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The Flamboyant Architecture of St.-Maclou, Rouen, and the Development of a Style

Linda Elaine Neagley
Journal of the Society of Architectural Historians
Vol. 47, No. 4 (Dec., 1988), pp. 374-396
DOI: 10.2307/990382
Stable URL: http://www.jstor.org/stable/990382
Page Count: 23
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The Flamboyant Architecture of St.-Maclou, Rouen, and the Development of a Style
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Abstract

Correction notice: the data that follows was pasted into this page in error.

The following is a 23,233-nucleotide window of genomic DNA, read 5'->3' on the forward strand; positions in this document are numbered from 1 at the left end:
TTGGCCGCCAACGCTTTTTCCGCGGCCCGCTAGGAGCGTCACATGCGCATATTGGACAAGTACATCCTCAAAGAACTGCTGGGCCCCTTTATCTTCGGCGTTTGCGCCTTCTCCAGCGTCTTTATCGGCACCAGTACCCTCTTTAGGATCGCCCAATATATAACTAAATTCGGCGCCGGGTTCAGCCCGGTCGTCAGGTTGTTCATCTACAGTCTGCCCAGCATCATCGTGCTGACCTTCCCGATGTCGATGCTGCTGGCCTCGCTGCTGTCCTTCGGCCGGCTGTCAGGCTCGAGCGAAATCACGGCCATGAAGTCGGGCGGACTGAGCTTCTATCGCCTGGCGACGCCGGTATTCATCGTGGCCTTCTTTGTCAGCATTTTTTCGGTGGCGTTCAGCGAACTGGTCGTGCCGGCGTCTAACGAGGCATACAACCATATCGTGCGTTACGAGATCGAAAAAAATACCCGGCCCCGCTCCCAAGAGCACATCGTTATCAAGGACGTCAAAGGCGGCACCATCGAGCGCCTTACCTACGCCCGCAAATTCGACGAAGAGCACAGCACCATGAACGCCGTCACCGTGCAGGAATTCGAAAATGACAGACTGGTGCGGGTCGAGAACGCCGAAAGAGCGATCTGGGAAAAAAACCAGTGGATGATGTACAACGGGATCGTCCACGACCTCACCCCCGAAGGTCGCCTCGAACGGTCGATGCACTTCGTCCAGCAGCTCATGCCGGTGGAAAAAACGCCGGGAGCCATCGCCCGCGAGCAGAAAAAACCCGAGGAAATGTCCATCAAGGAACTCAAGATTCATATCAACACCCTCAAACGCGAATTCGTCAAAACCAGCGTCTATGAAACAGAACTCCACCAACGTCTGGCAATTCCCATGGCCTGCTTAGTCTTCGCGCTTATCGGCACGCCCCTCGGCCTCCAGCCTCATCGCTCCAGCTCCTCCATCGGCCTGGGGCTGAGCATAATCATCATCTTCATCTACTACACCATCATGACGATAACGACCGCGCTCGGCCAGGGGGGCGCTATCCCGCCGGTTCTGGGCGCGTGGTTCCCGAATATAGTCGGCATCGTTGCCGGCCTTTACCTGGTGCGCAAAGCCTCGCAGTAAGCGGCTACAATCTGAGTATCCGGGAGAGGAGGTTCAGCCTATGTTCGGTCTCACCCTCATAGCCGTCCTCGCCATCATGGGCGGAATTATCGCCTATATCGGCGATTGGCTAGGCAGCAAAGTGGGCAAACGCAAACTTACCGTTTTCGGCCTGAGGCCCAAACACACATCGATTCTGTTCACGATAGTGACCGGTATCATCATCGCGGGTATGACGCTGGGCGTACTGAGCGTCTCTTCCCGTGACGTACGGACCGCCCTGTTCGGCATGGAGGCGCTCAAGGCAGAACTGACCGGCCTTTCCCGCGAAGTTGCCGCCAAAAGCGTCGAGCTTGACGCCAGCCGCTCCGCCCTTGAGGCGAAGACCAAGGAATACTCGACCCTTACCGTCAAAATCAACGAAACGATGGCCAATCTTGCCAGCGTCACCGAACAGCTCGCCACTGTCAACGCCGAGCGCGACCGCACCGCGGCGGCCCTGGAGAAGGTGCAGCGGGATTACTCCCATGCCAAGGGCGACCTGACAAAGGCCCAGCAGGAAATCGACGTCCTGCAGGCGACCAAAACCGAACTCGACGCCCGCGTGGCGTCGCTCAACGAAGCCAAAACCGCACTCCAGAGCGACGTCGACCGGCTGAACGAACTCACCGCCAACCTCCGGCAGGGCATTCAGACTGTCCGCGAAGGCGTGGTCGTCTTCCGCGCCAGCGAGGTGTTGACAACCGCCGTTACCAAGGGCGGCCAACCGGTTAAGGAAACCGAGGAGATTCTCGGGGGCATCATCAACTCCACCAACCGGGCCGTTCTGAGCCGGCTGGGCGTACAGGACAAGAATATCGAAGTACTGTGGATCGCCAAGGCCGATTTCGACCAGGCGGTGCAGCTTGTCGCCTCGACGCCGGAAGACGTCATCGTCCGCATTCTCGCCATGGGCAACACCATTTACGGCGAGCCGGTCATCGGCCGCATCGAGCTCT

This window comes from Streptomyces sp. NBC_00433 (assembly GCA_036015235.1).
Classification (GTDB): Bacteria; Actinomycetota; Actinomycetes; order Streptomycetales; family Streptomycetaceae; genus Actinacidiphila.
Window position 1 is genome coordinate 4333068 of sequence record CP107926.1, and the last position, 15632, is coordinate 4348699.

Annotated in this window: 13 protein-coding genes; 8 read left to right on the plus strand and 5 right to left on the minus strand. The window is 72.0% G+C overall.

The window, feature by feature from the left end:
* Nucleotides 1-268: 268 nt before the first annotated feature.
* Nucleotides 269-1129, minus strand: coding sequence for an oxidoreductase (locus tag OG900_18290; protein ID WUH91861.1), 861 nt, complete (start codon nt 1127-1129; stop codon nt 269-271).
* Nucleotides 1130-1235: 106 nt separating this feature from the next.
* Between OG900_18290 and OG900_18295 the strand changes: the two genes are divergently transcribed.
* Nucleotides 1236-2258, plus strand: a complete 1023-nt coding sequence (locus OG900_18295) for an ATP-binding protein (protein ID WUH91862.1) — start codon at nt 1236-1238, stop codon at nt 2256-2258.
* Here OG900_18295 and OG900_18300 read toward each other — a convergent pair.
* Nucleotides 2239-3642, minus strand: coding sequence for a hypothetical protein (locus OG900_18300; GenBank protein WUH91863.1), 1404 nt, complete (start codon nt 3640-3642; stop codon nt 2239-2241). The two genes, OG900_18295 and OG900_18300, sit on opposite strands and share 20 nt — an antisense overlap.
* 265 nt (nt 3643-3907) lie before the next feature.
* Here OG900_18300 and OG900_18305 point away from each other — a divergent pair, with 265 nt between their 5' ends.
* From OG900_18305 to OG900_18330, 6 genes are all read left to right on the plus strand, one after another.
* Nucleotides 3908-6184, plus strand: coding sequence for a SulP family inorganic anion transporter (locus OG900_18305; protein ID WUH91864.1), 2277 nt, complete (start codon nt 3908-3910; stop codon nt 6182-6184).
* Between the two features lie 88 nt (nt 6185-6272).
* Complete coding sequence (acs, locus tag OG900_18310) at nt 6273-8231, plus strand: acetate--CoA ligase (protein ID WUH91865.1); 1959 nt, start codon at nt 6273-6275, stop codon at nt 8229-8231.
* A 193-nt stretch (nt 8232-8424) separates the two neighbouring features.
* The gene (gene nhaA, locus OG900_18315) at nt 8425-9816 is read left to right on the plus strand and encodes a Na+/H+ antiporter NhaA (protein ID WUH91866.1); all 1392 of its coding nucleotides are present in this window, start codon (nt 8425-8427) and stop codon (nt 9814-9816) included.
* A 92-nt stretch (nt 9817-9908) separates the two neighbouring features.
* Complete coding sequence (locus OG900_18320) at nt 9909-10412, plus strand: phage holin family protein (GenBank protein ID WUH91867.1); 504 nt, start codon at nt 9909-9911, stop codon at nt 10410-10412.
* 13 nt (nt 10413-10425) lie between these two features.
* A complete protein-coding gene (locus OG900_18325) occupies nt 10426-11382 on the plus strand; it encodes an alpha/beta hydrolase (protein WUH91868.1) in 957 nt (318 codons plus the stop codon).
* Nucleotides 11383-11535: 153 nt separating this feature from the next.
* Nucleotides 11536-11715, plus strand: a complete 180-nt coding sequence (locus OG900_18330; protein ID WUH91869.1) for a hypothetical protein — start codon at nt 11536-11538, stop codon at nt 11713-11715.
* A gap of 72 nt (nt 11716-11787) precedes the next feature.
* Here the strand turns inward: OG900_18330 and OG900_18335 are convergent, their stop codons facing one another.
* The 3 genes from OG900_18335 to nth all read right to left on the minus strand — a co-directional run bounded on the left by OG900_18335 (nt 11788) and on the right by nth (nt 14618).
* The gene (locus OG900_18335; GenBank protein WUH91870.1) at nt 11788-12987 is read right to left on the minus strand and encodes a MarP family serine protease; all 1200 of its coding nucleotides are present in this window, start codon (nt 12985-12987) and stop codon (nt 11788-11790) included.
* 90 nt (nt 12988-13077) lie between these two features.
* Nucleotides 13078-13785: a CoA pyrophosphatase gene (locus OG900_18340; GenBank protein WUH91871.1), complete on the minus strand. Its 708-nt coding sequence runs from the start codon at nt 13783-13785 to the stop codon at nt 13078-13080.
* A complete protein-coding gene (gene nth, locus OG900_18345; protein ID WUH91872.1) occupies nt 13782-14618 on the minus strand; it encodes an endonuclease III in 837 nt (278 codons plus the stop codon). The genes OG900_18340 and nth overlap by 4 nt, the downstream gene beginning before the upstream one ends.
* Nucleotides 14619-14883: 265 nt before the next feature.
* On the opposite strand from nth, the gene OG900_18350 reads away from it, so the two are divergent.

The construction of St.-Maclou after 1432 revitalized architecture in Rouen and Normandy for the next 90 years. Both the patrons and the architect played a significant role in the emergence of this new style. The architecture has been attributed to the Parisian master Pierre Robin, but the stylistic evidence based on a unique vocabulary of forms suggests that the St.-Maclou master was trained in the Norman Vexin and had a knowledge of architecture of Germany, Flanders, and central Europe. The parish church was also modeled on several monumental features found at the cathedral of Rouen including the interior and transept elevations, the lantern tower, and the western porch. This ambitious project, undertaken by the merchant class families of the parish during the English occupation, reflects both a desire to assume the duties of the old orders of the city and a conscious rejection of contemporary English-influenced architecture constructed during the occupation. One of these families, the Dufours, assisted the French king, Charles VII, in the recapitulation of Rouen in 1449. Thus, the retrospective and hence conservative reference to the Rayonnant parts of the cathedral of Rouen may have reflected a nostalgia for the architectural style associated with Louis IX and a golden age of French royalty. Using both stylistic and documentary evidence, this article attempts to identify the role of the patrons and architect in the development of the style of St.-Maclou.

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